By Yasuki Okai, President, NRI Holdings America
Brain Machine Interfaces (BMIs) are connections between a human brain and a computer that are meant to supplement and expand a person’s abilities. They have long been a subject of research in the medical field for their potential to help with the rehabilitation of quadriplegics, communication in ALS patients, and other areas. The technology is starting to attract serious attention now with Tesla’s CEO Elon Musk declaring he would have a working invasive BMI (involving a chip implanted directly in the brain) ready in four years, and Facebook announcing they are working on a device for typing text using a non-invasive BMI. What once seemed like a far-off future scenario suddenly appears to be within our grasp, and the internet is full of lively debates over the new possibilities—and dangers—that BMI could bring.
Still, those whose imaginations run wild at the thought of a world of “cyber brains”—where our brains are partially replaced by electronics and linked directly to external networks—only have to look to Japanese anime for clues. For instance, the movie “Paprika,” an animated film released in 2006 based on the novel by Yasutaka Tsutsui, is set in a world where BMI technology allows doctors to infiltrate their patients’ dreams and perform psychotherapy treatments. The story reveals the dangers involved in the abuse of this technology, which could blur the boundary between dream and reality and allow others to invade one’s mind. And “Ghost in the Shell,” which is said to have heavily influenced the Hollywood film “The Matrix,” is an even more sweeping and profound consideration of cyber-society.
For example, it depicts a fantasy world based on the idea that information in the brain can be partly or totally transferred to external memory (or vice versa, that outside information can be put in one’s brain)—a world where you have the option to “live on” by transferring your cerebral data to a robot if your body and mind decline, and where you can instantaneously master a foreign tongue by downloading language information. On the flip side, it’s considered commonplace for brains linked together over a network to communicate telepathically, and anyone with strong hacking skills can hijack other people’s brains and control them at will. The story shines in portraying both the convenience and the threat in a comprehensible way.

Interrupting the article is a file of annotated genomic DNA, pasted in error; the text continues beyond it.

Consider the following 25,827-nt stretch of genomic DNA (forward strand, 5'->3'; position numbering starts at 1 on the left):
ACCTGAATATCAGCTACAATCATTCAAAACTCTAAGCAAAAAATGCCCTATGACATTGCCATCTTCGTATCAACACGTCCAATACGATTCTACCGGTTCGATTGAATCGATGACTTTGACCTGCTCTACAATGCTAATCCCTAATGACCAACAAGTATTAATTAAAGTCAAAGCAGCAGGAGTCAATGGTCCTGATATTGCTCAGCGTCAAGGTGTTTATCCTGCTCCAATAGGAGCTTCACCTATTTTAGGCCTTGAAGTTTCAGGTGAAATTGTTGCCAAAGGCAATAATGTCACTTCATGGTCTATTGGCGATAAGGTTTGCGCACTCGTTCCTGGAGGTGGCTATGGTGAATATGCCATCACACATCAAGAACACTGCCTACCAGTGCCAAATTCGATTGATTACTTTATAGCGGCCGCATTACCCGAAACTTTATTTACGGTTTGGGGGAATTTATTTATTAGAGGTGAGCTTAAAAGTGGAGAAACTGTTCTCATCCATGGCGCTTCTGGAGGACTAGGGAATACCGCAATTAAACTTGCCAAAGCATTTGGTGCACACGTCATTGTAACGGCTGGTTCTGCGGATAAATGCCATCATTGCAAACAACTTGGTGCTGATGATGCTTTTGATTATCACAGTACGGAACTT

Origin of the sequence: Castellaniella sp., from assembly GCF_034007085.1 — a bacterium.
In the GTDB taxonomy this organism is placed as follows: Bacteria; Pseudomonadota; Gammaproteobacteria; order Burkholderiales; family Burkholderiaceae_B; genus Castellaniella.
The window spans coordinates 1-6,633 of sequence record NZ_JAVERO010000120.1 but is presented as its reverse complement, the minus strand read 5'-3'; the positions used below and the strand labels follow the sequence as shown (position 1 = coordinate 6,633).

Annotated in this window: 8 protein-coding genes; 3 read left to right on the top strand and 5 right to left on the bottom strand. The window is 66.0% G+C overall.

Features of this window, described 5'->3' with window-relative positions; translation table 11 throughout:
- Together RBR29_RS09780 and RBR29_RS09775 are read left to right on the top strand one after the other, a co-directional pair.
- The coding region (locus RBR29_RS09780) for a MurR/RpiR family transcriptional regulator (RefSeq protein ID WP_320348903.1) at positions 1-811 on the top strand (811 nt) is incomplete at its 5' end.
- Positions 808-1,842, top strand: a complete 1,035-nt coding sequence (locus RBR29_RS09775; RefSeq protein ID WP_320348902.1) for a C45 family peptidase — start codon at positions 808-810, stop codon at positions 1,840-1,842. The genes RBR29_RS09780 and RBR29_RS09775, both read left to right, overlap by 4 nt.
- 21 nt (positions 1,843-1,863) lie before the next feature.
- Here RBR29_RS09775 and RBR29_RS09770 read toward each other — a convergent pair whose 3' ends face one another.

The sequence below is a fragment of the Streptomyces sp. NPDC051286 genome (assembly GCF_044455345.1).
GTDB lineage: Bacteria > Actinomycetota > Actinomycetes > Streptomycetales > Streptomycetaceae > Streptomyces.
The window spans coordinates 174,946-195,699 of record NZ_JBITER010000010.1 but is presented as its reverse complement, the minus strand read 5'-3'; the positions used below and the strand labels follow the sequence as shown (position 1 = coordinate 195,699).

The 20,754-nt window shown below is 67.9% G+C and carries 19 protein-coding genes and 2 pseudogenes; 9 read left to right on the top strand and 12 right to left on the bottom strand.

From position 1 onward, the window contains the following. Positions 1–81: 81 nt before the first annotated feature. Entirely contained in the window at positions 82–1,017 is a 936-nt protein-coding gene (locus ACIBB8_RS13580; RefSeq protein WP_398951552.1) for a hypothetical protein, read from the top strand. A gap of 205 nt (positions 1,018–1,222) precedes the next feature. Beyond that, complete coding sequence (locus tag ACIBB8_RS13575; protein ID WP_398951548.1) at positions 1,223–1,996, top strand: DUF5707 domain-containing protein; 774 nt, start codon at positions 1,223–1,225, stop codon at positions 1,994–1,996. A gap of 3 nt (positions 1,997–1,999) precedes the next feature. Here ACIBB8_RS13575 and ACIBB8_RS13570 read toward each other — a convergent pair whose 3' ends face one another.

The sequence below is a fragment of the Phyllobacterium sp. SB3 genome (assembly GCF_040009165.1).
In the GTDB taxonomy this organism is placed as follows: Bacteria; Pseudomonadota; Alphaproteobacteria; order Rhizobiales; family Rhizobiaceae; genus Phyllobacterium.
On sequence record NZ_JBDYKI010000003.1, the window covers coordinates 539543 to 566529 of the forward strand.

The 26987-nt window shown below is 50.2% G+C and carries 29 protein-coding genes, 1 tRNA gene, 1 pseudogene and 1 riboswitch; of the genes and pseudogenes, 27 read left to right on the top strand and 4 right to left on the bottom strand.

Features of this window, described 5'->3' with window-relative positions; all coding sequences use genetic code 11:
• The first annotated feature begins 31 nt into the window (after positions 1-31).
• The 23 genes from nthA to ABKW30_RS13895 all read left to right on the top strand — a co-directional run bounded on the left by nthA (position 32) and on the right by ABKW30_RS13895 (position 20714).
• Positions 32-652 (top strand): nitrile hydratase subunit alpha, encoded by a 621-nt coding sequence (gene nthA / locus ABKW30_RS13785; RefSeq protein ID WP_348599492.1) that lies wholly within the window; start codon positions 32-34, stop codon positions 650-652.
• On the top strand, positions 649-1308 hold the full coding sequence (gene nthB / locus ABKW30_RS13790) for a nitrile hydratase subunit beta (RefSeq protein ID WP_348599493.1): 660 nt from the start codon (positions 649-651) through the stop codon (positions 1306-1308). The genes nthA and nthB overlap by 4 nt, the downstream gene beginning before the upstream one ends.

Will such a world truly become a reality? Elon Musk’s claim that it’s only four years away certainly has its share of skeptics. Doubters not only believe this will be difficult from a technical standpoint, but also see people’s resistance to having chips embedded in their brains as an impediment. But no one knows for sure. If they come out with a technique someday for implanting a small chip in an infant’s head that will supposedly make junior high entrance exams a breeze, there’s a good chance many parents will jump at the opportunity. The arrival of that anime-like world now seems surprisingly close at hand.